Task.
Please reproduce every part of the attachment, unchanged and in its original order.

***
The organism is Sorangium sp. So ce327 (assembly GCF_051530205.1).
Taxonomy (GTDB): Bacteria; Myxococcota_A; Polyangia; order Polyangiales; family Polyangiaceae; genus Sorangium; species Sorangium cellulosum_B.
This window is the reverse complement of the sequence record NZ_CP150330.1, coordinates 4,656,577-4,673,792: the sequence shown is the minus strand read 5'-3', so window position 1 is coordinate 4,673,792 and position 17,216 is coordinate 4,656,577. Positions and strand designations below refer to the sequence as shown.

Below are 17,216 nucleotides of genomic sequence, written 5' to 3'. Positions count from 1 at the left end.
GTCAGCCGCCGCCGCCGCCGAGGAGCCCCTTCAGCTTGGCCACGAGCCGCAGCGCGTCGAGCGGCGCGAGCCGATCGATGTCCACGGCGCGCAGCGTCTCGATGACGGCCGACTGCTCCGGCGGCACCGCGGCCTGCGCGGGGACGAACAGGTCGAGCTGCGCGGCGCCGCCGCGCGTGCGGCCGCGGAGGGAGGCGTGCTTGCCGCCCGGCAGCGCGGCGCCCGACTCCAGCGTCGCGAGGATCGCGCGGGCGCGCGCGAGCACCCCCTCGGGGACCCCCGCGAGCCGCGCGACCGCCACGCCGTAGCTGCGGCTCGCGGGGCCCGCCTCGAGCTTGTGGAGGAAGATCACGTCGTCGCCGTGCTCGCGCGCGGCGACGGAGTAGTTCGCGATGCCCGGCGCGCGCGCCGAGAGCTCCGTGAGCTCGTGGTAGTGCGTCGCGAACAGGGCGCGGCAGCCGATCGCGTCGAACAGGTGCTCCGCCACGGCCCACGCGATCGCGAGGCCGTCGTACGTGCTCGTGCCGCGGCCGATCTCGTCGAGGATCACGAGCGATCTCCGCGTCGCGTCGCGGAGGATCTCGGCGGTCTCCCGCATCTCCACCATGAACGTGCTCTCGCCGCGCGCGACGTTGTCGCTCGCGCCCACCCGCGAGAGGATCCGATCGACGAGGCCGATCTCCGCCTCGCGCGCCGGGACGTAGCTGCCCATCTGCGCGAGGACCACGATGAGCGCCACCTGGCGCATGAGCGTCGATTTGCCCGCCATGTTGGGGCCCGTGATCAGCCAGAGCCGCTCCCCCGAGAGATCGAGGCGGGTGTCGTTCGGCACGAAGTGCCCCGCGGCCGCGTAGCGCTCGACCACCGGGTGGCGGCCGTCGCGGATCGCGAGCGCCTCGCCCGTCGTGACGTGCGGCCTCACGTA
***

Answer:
The organism is Sorangium sp. So ce327 (assembly GCF_051530205.1).
Taxonomy (GTDB): Bacteria; Myxococcota_A; Polyangia; order Polyangiales; family Polyangiaceae; genus Sorangium; species Sorangium cellulosum_B.
This window is the reverse complement of the sequence record NZ_CP150330.1, coordinates 4,656,577-4,673,792: the sequence shown is the minus strand read 5'-3', so window position 1 is coordinate 4,673,792 and position 17,216 is coordinate 4,656,577. Positions and strand designations below refer to the sequence as shown.

Below are 17,216 nucleotides of genomic sequence, written 5' to 3'. Positions count from 1 at the left end.
GTCAGCCGCCGCCGCCGCCGAGGAGCCCCTTCAGCTTGGCCACGAGCCGCAGCGCGTCGAGCGGCGCGAGCCGATCGATGTCCACGGCGCGCAGCGTCTCGATGACGGCCGACTGCTCCGGCGGCACCGCGGCCTGCGCGGGGACGAACAGGTCGAGCTGCGCGGCGCCGCCGCGCGTGCGGCCGCGGAGGGAGGCGTGCTTGCCGCCCGGCAGCGCGGCGCCCGACTCCAGCGTCGCGAGGATCGCGCGGGCGCGCGCGAGCACCCCCTCGGGGACCCCCGCGAGCCGCGCGACCGCCACGCCGTAGCTGCGGCTCGCGGGGCCCGCCTCGAGCTTGTGGAGGAAGATCACGTCGTCGCCGTGCTCGCGCGCGGCGACGGAGTAGTTCGCGATGCCCGGCGCGCGCGCCGAGAGCTCCGTGAGCTCGTGGTAGTGCGTCGCGAACAGGGCGCGGCAGCCGATCGCGTCGAACAGGTGCTCCGCCACGGCCCACGCGATCGCGAGGCCGTCGTACGTGCTCGTGCCGCGGCCGATCTCGTCGAGGATCACGAGCGATCTCCGCGTCGCGTCGCGGAGGATCTCGGCGGTCTCCCGCATCTCCACCATGAACGTGCTCTCGCCGCGCGCGACGTTGTCGCTCGCGCCCACCCGCGAGAGGATCCGATCGACGAGGCCGATCTCCGCCTCGCGCGCCGGGACGTAGCTGCCCATCTGCGCGAGGACCACGATGAGCGCCACCTGGCGCATGAGCGTCGATTTGCCCGCCATGTTGGGGCCCGTGATCAGCCAGAGCCGCTCCCCCGAGAGATCGAGGCGGGTGTCGTTCGGCACGAAGTGCCCCGCGGCCGCGTAGCGCTCGACCACCGGGTGGCGGCCGTCGCGGATCGCGAGCGCCTCGCCCGTCGTGACGTGCGGCCTCACGTA